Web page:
DENVER (CBS4) – According to the annual Point-of-Time Survey on Jan. 27, 2020, 4,171 people in Denver identified as unhoused, and that number as increased by as much as 60% due to the coronavirus pandemic.
“This is one of the more complex challenges of public policy that we will ever meet,” said Denver Mayor Michael Hancock.
Every person experiencing homelessness has a unique story, and needs services tailored to meet their challenges.
“We know that the model of housing individuals first then wrapping them with supportive services is the most effective model out there in dealing with individuals who are experiencing homelessness,” Hancock told CBS4’s Karen Leigh.
Leigh recently did a Zoom interview with the mayor to talk about the complex challenges presented by a growing population who is unhoused.
The city recently erected two new Safe Outdoor Spaces. Behind fences on two Denver parking lots, dozens of people are living in tents and accessing basic necessities.
“Karen, I just recently toured both of those sites, and I’ll tell you I was thoroughly impressed by what I saw. How well managed and organized they are, really the efforts to make sure that people are comfortable and they have what they need to be on the sites, and they remain safe, and begin the process of connecting people with services. So I was impressed by what I saw. I think they hold a lot of promise,” Hancock explained.
“So this would be a success, and one of the steps, do you see this as being part of your long term plan?” Leigh asked.
“If it continues to go well, we should continue the experiment throughout the City of Denver,” Hancock replied.
Denver City Council has just approved a third Safe Outdoor Space, but the current waitlist is 100 names long, and that still leaves many living on the street.
“Let’s talk about the homeless sweeps, how do you feel about them?” Leigh asked.
“We cannot allow one hazard or threat to exist while trying to abate another, and so it’s very important for us to make sure that we move in to deal with the threats that we see there. They include the feces, the rodents, the needles, some of the felonious actions … acts that we’ve seen and had to deal with in the encampments,” Hancock replied.READ MORE: Spread the Warmth
While the city’s main objective during the sweeps is to connect people with critical services, not many people accept the offer.
“Do you foresee any type of rehab facility, some type of building in a private/public partnership to where a housing unit where some of these homeless can also go to start that rehab and drug recover program as well?” Leigh asked.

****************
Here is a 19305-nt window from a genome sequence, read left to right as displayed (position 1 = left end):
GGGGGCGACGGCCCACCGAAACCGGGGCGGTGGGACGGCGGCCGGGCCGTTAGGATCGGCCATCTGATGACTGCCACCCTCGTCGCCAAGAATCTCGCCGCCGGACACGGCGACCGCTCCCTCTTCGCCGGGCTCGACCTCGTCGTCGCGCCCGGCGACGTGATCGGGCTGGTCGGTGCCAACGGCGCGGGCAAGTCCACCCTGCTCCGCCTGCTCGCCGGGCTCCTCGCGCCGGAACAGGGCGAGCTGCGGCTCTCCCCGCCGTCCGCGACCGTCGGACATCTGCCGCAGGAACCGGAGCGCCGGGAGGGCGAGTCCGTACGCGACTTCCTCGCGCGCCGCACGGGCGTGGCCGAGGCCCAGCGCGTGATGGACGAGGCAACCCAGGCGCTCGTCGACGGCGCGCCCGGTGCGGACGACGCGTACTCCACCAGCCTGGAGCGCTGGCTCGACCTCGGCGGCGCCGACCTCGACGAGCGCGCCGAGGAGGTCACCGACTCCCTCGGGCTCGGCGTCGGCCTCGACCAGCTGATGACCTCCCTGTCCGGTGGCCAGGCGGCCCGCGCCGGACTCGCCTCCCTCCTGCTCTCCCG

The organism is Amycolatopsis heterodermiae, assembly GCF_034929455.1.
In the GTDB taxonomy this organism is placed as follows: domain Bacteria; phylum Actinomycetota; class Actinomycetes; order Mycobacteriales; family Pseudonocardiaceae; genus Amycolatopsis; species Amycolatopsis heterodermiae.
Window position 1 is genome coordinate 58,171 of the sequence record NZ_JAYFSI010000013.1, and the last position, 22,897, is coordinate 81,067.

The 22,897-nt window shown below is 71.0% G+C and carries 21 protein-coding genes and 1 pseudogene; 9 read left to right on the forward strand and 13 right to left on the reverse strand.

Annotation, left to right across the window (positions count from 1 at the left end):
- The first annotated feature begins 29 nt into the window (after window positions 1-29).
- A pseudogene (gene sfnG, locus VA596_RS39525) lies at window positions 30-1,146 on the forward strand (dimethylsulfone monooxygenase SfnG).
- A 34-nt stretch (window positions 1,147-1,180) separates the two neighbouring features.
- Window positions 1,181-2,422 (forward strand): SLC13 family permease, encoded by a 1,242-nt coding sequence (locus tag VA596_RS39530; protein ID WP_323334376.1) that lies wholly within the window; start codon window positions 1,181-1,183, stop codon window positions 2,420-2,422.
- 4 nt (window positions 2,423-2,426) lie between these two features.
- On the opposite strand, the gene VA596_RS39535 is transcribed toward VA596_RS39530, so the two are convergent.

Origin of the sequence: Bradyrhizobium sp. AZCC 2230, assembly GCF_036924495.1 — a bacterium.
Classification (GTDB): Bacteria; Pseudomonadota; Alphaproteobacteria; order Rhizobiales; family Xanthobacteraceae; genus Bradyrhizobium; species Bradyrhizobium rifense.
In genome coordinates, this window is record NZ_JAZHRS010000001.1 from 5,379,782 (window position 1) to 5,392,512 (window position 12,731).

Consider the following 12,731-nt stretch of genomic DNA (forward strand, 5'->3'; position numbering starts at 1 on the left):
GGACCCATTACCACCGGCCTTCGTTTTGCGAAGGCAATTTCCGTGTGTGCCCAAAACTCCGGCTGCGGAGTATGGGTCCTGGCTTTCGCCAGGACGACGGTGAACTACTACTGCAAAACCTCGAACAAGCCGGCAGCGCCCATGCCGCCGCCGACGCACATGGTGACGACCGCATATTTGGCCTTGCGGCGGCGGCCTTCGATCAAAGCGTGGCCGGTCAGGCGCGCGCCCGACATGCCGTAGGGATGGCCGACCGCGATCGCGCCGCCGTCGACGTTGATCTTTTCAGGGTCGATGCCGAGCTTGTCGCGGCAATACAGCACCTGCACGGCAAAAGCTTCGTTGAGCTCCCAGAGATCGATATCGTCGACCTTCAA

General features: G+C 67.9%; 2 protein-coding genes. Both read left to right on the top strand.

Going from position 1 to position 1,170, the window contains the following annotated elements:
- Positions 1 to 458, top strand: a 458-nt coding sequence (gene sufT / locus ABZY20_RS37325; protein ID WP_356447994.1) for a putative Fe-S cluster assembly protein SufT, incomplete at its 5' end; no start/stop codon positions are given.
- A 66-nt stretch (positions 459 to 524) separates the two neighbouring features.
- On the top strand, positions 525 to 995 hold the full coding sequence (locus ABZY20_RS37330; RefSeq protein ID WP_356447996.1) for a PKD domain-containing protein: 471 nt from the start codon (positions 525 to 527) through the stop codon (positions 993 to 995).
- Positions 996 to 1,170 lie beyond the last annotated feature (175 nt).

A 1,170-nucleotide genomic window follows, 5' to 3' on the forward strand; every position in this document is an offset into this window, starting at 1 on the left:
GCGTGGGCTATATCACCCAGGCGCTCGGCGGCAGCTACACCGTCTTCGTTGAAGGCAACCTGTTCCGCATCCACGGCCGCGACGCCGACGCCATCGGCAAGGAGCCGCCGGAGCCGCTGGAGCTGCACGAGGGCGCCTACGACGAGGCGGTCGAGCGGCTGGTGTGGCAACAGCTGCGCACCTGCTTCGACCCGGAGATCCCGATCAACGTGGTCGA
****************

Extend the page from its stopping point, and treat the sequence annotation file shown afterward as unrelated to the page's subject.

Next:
“Later this winter, early spring, you’re going to see us open a new crisis stabilization center. And that will provide really two pronged approach, one is emergency services to help them with their behavioral health challenges, and two, transitional housing, or beds to make sure that they are stabilized for a period of time,” Hancock answered.
The new 46-bed crisis stabilization center is a partnership with Mental Health Center of Denver, and has been in the works for about 6 years.
In November, Denver voters approved Initiative 2B, which will provide additional dollars to help those experiencing homelessness.
“Over all between 2B and dollars we were already committed, you’re going to see us invest over $80 million a year to help those who are experiencing homelessness in our city,” Hancock explained.
Money for more crisis intervention, more shelter beds, and more affordable housing.
“We just invested $10 million to open up several units, over 250 units for individuals in our city,” Hancock said.
“Do you think that things will get better in the years to come?” Leigh asked.
“Having a better understanding of why someone might experience homelessness is a tremendous boost in the direction of solving these challenges. We think we have an understanding of that, and we’ve got the right people, very smart people, in place to help address it. That’s why I think we’re ultimately going to be successful.”
Hancock pointed out that we, as a society, have a lot of challenges to face that contribute to homelessness, such as opioid and meth addiction, a behavioral health crisis, and economic inequity issues.
The Denver Rescue Mission is among the organizations that partner with the City of Denver to move people into housing. CBS4 is working with the Rescue Mission to Spread the Warmth this winter. You can help by texting WARMTH to 24365, or make a donation of the Denver Rescue Mission website.